Harmer uses microarrays or "gene chips" to sample the activity of thousands of genes at the same time in the small flowering plant Arabidopsis thaliana. By taking measurements at different times over several days, she looks for changes in which genes are switched on or off over 24 hours. By comparing the results to a mathematical wave, she can pick out genes that appear closely tied to circadian rhythms.
Her laboratory has identified a short genetic sequence called the "evening element" that controls genes active at the end of the day. Tinkering with the evening element changes its behavior, leaving evening-regulated genes stuck on or off throughout the day. Other genes known to affect the circadian clock can act through the evening element.
Harmer's group is now looking for similar elements for different phases of the day that interact for 24-hour coverage. They may need more sophisticated mathematical tools to find more subtle effects. This kind of approach in biology will become more and more important, Harmer said.
Jim Crutchfield, a pioneer in chaos and complexity theory, wants to understand where patterns and organization come from, how nature makes them, and how we can discover new ones. His modest goal is to understand how science works: how we make theories from data, and how structure appears at different scales in the universe.
At the Center for Computational Science and Engineering, Crutchfield's computers generate patterns, some complex, some apparently simple, some beautiful and some oddly familiar.
Crutchfield's tools are simple pattern-forming systems called cellular automata. Think of a row of boxes that can be in different states, such as black or white, up or down, one or zero. Write some simple rules for how the boxes behave: for example, if an adjacent box is black, and I am not, turn black. Let them run through 50 or a 100 cycles.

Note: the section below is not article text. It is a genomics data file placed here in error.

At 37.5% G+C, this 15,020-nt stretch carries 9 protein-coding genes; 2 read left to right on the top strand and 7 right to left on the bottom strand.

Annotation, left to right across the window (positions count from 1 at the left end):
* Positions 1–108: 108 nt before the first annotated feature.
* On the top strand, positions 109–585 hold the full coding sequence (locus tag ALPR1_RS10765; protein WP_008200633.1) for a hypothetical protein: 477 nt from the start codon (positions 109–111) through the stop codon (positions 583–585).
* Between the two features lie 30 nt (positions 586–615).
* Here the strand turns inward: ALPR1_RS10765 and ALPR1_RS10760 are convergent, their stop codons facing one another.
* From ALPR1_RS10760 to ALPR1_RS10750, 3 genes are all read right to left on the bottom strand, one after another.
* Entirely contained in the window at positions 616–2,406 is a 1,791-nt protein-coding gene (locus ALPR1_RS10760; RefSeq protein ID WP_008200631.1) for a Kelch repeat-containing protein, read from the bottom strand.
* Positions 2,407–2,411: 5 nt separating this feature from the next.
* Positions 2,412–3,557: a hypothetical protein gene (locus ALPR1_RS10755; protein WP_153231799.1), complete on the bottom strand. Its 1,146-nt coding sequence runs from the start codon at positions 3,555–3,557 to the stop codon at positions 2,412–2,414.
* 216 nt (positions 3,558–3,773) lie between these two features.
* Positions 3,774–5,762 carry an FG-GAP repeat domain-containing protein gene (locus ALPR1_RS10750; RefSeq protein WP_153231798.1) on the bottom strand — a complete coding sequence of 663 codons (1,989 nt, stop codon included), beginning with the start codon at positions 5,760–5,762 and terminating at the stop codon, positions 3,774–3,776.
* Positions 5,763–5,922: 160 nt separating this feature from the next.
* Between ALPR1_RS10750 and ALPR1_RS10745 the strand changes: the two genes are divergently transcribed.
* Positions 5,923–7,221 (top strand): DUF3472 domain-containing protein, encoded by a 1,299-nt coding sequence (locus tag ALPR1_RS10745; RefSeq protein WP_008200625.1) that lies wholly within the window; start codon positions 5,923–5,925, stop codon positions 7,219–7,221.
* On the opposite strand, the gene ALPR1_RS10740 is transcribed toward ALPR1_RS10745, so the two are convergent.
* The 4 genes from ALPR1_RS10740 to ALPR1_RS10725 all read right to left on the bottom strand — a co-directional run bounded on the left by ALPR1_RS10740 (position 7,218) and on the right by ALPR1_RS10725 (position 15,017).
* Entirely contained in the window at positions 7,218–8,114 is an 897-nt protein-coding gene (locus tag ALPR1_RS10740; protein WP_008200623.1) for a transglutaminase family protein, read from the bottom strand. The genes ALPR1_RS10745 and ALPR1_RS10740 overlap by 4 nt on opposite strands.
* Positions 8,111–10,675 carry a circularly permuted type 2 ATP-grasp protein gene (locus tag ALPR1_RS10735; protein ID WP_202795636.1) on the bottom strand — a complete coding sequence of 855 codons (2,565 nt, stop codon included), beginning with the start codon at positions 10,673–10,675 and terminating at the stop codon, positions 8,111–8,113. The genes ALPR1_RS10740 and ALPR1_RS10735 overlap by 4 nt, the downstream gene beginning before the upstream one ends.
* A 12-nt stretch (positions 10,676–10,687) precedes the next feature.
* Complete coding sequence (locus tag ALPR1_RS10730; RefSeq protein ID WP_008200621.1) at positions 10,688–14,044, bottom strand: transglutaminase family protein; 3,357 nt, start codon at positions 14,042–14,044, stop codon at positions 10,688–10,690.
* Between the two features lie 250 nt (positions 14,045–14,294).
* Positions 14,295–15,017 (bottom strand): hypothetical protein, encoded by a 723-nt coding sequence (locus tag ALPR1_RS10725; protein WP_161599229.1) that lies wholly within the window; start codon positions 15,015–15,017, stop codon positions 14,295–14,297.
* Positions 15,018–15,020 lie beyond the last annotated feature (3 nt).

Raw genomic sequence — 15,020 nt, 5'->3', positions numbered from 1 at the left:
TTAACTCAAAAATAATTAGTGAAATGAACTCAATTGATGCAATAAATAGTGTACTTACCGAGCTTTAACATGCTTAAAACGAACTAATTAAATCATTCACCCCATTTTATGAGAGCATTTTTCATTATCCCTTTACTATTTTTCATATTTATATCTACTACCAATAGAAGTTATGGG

Crutchfield has developed mathematical tools to filter the output from these cellular automata, finding underlying patterns and structures or removing one layer of patterns to expose another. He describes these models as miniature universes, with their own chemistry and physics, which he can use to test his ideas.
Crutchfield's hypothesis is that there are principles of organization that apply to any universe. If we could understand those principles, we could predict what structures would arise in the future starting from a simple set of local rules.
Predicting future behavior of even simple systems is hard, because the possible outcomes soon become chaotic. For example, with modern computer models, forecasters can now make reasonably accurate weather predictions over a few days, but not longer. Throwing more computer power or more raw data at the problem can help, up to a point -- but if we could see the real patterns within the apparent chaos, perhaps we could see further into the future.
"It's time to understand how we build theories. If we can't do that, we're just left with details," Crutchfield said.